Like I said, only time will tell. If we were betting money, though, I wouldn’t forget that Apple has a pretty good track record of picking the right spot on the ease of use vs. flexibility continuum for a mass audience.
(But…side note… don’t defend Flash. It’s awful, buggy, computer-crashing junk — terrible to author and terrible to use. As soon as we have something better — like for instance when HTML5 is ironed out — everyone important will jump ship without a backward glance.)
As if on queue, I find this on the NY times site:
@Wrather After using Wikipedia to inform myself about HTML5 (of which there was little information), I find it makes a ton of sense for Apple to not support flash. Ian Hickson of Google and David Hyatt of Apple are two major editors for HTML5. Why would you support your competitor’s software language when you’re trying to make your own language the standard?
Except that–and this is a crucial difference–nobody owns HTML5. It’s not a pogram that you have to buy (and it’s controlle by a standards body, not any single for-profit company). Everyone is free to create or implement their own software that implements the standard.
And with that, I think I’ve crossed the line to being one of *those* people, having annoying pedantic conversations about Apple and free software. LINUX RULEZ.
Shudder. Mea culpa. That’s my last tech post on a pop culture site.
So. How about those Grammys?
Wrather, I read that StevenF article you posted. Took a little while to digest, probably for reasons related to the bitter aftertaste it left in my mouth, but I’ve come to something resembling a conclusion about his proposed paradigm shift in computing.
He posits that this New World of computing technology will inevitably overtake the Old World, and this will be officially a fait accompli when they perfect these three things:
1.) “A managed way of putting processes in the background.” In other words, multitasking.
2.) “A way of sharing data with other devices.” In other words, the ability to save and manipulate files.
3.) “A way of sharing data between applications.” In other words, the use of files that are not completely proprietary to the app that generated them.
I wonder if it occurred to him that the development of these three things would make these new app-based systems indistinguishable from our beloved Old World OSes, and would likely make them susceptible to the same limitations that Apple was expressly trying to avoid when making the iPad?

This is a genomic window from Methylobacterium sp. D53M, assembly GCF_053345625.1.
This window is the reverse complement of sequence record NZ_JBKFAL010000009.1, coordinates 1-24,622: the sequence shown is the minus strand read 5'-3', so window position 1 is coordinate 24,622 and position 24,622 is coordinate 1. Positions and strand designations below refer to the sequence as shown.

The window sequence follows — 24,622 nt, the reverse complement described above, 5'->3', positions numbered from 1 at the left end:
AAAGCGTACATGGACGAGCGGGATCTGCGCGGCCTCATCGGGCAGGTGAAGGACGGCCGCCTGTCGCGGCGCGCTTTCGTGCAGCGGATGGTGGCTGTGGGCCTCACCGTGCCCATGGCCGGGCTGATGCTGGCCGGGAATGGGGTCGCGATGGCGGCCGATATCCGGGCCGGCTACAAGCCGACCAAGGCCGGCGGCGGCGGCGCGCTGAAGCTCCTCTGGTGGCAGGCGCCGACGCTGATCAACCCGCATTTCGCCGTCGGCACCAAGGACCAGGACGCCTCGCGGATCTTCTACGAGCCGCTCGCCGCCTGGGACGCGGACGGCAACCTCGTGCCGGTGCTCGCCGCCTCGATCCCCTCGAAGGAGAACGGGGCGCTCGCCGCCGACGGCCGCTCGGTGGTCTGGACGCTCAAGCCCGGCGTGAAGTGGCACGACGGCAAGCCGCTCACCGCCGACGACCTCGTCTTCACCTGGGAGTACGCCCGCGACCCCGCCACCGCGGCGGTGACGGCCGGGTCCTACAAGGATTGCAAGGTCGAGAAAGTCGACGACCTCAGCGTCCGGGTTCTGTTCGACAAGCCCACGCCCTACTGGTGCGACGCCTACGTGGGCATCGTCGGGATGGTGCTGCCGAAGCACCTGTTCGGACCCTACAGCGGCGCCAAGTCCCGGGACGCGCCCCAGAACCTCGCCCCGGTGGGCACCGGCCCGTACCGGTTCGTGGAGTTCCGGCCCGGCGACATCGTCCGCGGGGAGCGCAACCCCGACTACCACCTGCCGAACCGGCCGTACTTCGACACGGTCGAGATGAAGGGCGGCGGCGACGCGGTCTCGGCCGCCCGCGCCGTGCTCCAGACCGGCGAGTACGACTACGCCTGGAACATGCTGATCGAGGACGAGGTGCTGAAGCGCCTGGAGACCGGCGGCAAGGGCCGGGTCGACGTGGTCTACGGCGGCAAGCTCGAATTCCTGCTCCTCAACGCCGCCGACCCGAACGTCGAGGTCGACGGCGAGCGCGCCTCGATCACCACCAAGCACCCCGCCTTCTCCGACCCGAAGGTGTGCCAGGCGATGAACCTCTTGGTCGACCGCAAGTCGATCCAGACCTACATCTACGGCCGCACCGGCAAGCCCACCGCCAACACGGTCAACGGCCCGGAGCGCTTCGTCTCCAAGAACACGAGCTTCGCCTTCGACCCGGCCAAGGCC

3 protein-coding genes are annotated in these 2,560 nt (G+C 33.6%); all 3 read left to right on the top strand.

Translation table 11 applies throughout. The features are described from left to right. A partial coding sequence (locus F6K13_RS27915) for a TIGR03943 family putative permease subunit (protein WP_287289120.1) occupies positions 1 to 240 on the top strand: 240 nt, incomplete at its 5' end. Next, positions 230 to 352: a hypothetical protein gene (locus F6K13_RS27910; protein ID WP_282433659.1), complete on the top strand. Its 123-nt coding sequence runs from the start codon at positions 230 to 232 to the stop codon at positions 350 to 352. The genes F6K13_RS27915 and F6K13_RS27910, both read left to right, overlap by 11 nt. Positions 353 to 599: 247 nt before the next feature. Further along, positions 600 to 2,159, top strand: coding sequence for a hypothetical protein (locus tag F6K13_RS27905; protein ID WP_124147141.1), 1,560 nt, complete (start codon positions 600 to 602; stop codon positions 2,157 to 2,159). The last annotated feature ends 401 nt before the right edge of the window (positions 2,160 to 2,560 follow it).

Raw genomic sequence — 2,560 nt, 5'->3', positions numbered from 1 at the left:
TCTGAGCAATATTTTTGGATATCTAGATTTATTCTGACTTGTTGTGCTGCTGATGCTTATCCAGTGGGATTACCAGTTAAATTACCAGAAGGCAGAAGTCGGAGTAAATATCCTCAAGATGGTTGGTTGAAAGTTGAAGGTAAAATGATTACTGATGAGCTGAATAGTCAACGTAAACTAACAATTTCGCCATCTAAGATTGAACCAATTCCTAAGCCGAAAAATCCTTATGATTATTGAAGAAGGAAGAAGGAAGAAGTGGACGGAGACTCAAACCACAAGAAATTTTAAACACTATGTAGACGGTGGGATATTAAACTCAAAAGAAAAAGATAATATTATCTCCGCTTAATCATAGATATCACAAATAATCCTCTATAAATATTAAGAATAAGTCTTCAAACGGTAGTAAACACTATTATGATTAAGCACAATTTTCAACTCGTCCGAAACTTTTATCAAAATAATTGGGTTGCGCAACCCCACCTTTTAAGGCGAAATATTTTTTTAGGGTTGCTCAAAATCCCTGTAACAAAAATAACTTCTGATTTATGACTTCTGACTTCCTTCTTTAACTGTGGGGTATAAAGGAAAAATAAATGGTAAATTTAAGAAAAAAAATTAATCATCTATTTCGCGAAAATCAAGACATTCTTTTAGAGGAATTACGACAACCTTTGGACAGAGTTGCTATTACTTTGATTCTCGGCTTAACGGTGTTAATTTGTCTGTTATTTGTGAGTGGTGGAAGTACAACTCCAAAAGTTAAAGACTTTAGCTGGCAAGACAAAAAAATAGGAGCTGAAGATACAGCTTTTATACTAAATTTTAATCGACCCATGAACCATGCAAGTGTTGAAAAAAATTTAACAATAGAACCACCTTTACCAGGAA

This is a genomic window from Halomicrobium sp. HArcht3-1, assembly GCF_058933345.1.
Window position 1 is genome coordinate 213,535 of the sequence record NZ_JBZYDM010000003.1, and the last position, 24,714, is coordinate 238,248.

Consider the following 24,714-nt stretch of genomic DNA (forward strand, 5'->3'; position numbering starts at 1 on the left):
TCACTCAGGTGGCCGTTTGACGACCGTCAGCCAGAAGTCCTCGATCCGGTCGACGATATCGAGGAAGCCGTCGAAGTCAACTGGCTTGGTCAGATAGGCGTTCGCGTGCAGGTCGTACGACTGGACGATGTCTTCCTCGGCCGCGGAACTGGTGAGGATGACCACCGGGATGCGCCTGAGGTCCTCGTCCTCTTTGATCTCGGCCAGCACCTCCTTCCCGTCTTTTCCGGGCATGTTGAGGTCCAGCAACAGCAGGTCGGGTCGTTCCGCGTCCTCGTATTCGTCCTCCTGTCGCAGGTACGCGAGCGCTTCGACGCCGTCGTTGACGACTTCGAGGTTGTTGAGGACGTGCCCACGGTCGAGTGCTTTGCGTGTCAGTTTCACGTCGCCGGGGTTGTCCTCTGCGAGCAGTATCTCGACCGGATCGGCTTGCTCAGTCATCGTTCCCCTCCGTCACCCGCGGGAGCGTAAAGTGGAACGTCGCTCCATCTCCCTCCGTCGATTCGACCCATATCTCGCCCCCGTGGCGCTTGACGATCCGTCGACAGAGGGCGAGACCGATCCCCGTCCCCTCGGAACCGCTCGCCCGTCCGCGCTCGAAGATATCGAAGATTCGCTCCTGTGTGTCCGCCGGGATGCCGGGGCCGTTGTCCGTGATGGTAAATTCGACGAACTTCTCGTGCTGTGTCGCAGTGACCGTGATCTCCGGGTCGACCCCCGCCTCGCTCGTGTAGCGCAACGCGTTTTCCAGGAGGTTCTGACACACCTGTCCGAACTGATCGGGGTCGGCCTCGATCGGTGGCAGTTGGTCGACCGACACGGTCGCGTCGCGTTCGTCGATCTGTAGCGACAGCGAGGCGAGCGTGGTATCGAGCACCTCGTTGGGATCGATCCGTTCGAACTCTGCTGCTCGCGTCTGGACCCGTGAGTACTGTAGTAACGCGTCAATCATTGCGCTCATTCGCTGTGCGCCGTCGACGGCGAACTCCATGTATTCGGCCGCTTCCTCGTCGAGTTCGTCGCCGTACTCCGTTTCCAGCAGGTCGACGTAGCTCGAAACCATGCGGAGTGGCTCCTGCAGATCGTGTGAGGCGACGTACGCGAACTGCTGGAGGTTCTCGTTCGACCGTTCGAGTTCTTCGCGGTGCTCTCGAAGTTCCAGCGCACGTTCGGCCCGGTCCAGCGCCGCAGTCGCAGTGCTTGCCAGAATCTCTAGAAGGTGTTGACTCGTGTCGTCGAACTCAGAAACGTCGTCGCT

My whole take on the iPad is, if I’m going to pay that much for a device that’s that big, it’s going to be a real computer that can do things like listen to music and surf the web at the same time, and install whatever program I want (not just the ones vetted by Apple).
My big question about the iPad: Will it be compatible with my Zune?
Got linked up on this through the Dollhouse article but I guess I’m just going to spoliertag it in case anyone isn’t caught up.
POTENTIAL SPOILERS AHEAD
Anyway this is @Jon Eric
“if all they needed was her spinal fluid, why did they let her be an active for like three years?”
I believe in The Hollow Men Boyd makes reference that they needed her spinal fluid but she needed time to develop or mature. I guess in order to make the cure/vaccine they needed to let it sit like a fine wine.
The plot holes are many and unfortunately Boyd’s reveal was a last minute decision because I believe in an interview with Tim Minear they said that they didn’t even decide to make him the bad guy until season two. I’m guessing the pending cancellation had a lot to do with it.
It’s really a bummer as the last few episodes really did start to get quite good. But then there’s so much missing from Getting Closer, The Hollow Men, and even Epitaph Two.
Unfortunately they really constricted themselves by putting together Epitaph One and while it’s a surprisingly good episode many people missed out.
I just want to know what the heck happened to Dominic, Ivy, and Whiskey. I mean there are plot holes galore at this point and the original five year plan will likely never see the light of day which is really a shame. The show had a lot of potential and the messages were there.
Everyone gets down on Joss but I can’t help but feel bad for the guy. Angel gets canceled and can’t finish its run, Firefly doesn’t even make it past season one, and then Dollhouse barely scrapes by for a second season and it seems like everything with that is a mess. It’s gotta be disheartening.
What Echo/Caroline needs is an amp that goes to eleven.